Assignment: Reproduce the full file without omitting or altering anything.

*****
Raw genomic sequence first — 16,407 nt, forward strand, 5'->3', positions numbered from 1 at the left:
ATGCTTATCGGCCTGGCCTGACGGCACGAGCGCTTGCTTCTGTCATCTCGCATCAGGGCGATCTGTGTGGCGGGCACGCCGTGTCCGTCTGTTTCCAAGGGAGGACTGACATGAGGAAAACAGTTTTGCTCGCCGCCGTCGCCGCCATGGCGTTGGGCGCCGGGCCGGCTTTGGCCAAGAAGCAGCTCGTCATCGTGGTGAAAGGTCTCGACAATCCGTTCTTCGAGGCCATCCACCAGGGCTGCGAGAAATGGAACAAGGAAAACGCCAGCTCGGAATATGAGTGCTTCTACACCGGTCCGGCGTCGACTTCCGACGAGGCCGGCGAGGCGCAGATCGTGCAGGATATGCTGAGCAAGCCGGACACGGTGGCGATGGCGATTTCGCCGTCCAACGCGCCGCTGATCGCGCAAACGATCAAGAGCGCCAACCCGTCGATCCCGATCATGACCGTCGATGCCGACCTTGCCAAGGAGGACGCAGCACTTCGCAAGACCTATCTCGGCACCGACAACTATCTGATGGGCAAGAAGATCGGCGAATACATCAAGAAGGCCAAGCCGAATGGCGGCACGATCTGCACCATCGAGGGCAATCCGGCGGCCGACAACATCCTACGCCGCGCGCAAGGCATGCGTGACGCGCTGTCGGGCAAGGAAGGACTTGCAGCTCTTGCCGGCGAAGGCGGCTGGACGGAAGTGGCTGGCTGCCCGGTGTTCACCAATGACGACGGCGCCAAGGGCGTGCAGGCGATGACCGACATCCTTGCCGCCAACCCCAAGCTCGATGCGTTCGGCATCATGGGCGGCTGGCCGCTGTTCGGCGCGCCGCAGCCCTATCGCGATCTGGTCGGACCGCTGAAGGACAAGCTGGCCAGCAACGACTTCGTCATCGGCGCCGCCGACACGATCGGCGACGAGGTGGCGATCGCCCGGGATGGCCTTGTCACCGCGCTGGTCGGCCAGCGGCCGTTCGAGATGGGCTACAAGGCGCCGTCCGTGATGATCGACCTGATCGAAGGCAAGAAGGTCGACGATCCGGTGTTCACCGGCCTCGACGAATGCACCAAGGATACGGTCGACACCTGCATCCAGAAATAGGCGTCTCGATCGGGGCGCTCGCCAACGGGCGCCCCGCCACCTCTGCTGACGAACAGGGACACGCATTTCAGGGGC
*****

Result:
Raw genomic sequence first — 16,407 nt, forward strand, 5'->3', positions numbered from 1 at the left:
ATGCTTATCGGCCTGGCCTGACGGCACGAGCGCTTGCTTCTGTCATCTCGCATCAGGGCGATCTGTGTGGCGGGCACGCCGTGTCCGTCTGTTTCCAAGGGAGGACTGACATGAGGAAAACAGTTTTGCTCGCCGCCGTCGCCGCCATGGCGTTGGGCGCCGGGCCGGCTTTGGCCAAGAAGCAGCTCGTCATCGTGGTGAAAGGTCTCGACAATCCGTTCTTCGAGGCCATCCACCAGGGCTGCGAGAAATGGAACAAGGAAAACGCCAGCTCGGAATATGAGTGCTTCTACACCGGTCCGGCGTCGACTTCCGACGAGGCCGGCGAGGCGCAGATCGTGCAGGATATGCTGAGCAAGCCGGACACGGTGGCGATGGCGATTTCGCCGTCCAACGCGCCGCTGATCGCGCAAACGATCAAGAGCGCCAACCCGTCGATCCCGATCATGACCGTCGATGCCGACCTTGCCAAGGAGGACGCAGCACTTCGCAAGACCTATCTCGGCACCGACAACTATCTGATGGGCAAGAAGATCGGCGAATACATCAAGAAGGCCAAGCCGAATGGCGGCACGATCTGCACCATCGAGGGCAATCCGGCGGCCGACAACATCCTACGCCGCGCGCAAGGCATGCGTGACGCGCTGTCGGGCAAGGAAGGACTTGCAGCTCTTGCCGGCGAAGGCGGCTGGACGGAAGTGGCTGGCTGCCCGGTGTTCACCAATGACGACGGCGCCAAGGGCGTGCAGGCGATGACCGACATCCTTGCCGCCAACCCCAAGCTCGATGCGTTCGGCATCATGGGCGGCTGGCCGCTGTTCGGCGCGCCGCAGCCCTATCGCGATCTGGTCGGACCGCTGAAGGACAAGCTGGCCAGCAACGACTTCGTCATCGGCGCCGCCGACACGATCGGCGACGAGGTGGCGATCGCCCGGGATGGCCTTGTCACCGCGCTGGTCGGCCAGCGGCCGTTCGAGATGGGCTACAAGGCGCCGTCCGTGATGATCGACCTGATCGAAGGCAAGAAGGTCGACGATCCGGTGTTCACCGGCCTCGACGAATGCACCAAGGATACGGTCGACACCTGCATCCAGAAATAGGCGTCTCGATCGGGGCGCTCGCCAACGGGCGCCCCGCCACCTCTGCTGACGAACAGGGACACGCATTTCAGGGGC